When a man sought out a doctor in Poland with a unique request, it changed the war for many Jewish people who were being held captive by the Nazis. This man was one of thousands of Polish people who were forced by the Nazi occupiers to work in German labor camps.
He was on a 14-day leave to visit his family, but his time was running out. He was desperate to escape his work at the camp, but he knew that if he did not return he and his family would be hunted down and sent to a concentration camp- often a death sentence in many cases. He toyed with the idea of suicide but came up with a solution that would spare his life and prevent him from returning to the camp.
A Solution For One Man, Saved Thousands
He knew that if he had a serious disease, verified by a doctor, he wouldn't be forced to return to work. That's when 2 doctors stepped up to help the man. They offered him an injection, which is accepted. The doctors then drew a sample of his blood and sent it to a German lab.
Shortly after, they received a telegram that indicated the patient was "Weil-Felix positive - the man had tested positive for typhus. This telegram proved that the man had an infectious disease and would be released from his work duties at the camp. He was also free from any future detention, as were his family members that he had come into contact with.
After typhus wrecked havoc in the trenches during World War I, the Nazis were terrified of a possible outbreak among their soldiers. Doctors were required to report any suspected cases of the disease so that Polish people could be quarantined and spared detention. Jews however, were executed.
The doctors, however, did not actually make their patient sick. Even in desperate times, that would be unthinkable to someone who's job is to heal. Instead this was their own spin on "faking sick", meant to shield their patients and neighbors from persecution from the Nazi occupiers.
His Private War
This wasn't the first time that one of the doctors, Eugene Lazowski, had a hand in defying the Nazis. After escaping a POW camp by scaling the wall and riding off with an unattended horse cart, he made his way home to work for the Polish Red Cross.
His house backed up against the Jewish Ghetto where disease was running rampant. He was forbidden to aid the ill by the occupiers, but that didn't stop him. When someone in the ghetto was ill, they would tie a rag on the fence and Lazowski would sneak in at night to bring medical supplies to help treat the sick. He exaggerated the amount of supplies and medicine he used on his non-Jewish patients so the Nazis wouldn't catch on to his extra-curriculars.
“When many cases were reported from an area, it was declared by the German Public Health Authority to be an ‘epidemic area,’” the two doctors wrote after the war. “This situation produced some advantages for the people, because the Germans were inclined to avoid such territories and the population was relatively free from atrocities.”
That's when the doctor decided to create false-positive results to create a typhus "epidemic" in the area he lived, to keep the Germans away. Starting with the laborer on leave, he began to give non-Jewish patients with symptoms resembling the early stages of typhus, including fever, cough, rash, and aches, injections.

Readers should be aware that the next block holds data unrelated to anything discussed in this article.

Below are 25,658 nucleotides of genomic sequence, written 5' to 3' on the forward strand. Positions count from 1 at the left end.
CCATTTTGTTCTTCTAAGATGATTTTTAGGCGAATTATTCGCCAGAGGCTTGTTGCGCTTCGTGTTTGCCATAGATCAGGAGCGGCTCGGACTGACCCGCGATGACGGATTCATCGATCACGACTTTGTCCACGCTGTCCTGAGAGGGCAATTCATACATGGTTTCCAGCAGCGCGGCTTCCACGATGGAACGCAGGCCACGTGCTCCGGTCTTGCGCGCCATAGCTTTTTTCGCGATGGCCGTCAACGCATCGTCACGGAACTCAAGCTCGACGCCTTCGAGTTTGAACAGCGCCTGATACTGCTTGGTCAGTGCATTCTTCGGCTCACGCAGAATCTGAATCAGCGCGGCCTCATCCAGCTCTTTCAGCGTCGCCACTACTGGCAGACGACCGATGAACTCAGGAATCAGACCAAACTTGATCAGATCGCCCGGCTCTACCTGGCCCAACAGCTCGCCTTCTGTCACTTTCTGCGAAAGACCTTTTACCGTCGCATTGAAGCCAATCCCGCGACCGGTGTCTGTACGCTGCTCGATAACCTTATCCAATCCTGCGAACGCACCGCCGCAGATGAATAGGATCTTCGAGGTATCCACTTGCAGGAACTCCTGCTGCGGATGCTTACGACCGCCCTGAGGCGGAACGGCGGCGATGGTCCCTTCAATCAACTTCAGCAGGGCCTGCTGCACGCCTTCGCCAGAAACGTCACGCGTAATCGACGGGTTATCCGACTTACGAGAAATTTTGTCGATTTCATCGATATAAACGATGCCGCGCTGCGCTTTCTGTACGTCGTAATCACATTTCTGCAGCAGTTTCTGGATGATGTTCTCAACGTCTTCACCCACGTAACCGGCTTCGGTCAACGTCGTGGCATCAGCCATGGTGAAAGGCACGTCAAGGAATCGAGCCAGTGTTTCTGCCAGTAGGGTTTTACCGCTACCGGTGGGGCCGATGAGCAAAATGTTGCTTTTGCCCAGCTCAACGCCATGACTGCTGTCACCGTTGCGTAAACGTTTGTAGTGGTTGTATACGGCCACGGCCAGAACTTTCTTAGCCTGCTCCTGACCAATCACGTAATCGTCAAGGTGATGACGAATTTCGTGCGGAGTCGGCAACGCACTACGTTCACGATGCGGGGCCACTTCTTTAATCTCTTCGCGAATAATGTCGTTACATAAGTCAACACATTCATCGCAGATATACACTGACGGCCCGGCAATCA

They didn't share what they were doing to even their patients, only later revealing their scheme in 1977.
They even mimicked a true epidemic where there were more cases in fall and winter, instead of spring and summer. Also to keep the authorities from getting wise, they would send 'infected' patients to other doctors for diagnosis.
“More and more positive Weil-Felix reactions were reported by German-controlled laboratories to German authorities and confirmed by our reports,” the doctors wrote. “Soon the number of reported cases was sufficiently large to declare the area of our practice (about a dozen villages) an ‘epidemic area,’ with relative freedom from oppression.”
When people weren't dying of the disease, the Nazis questions the authenticity of the epidemic. They sent a team of German doctors to the town to investigate.
Lazowski greeted his guests with a spread of Polish food and vodka, which the senior German doctors enjoyed while their underlings toured the town with the doctor. Prior to their arrival, Lazowski had gathered the most unhealthy-looking patients, all of which were injected with his fake virus, and put them together for viewing. After a few blood tests confirmed the disease, they quickly left. The senior staff must have been having such a good time, they didn't double-check.
The quarantined area that the doctors created became a safe place for Polish Jews to hide under the fake epidemic. It was estimated that 8,000 people were rescued from being killed or imprisoned during their 3-year mission.
Life After The War
In 1957, Lazowski moved to the United States and became a professor of pediatrics at the University of Chicago in 1976. He wrote a memoir entitled Prywatna Wojna (My Private War), depicting his time in Poland.
Retiring from his practice in the late 1980s, he lived with his daughter in Oregon where he died in 2006.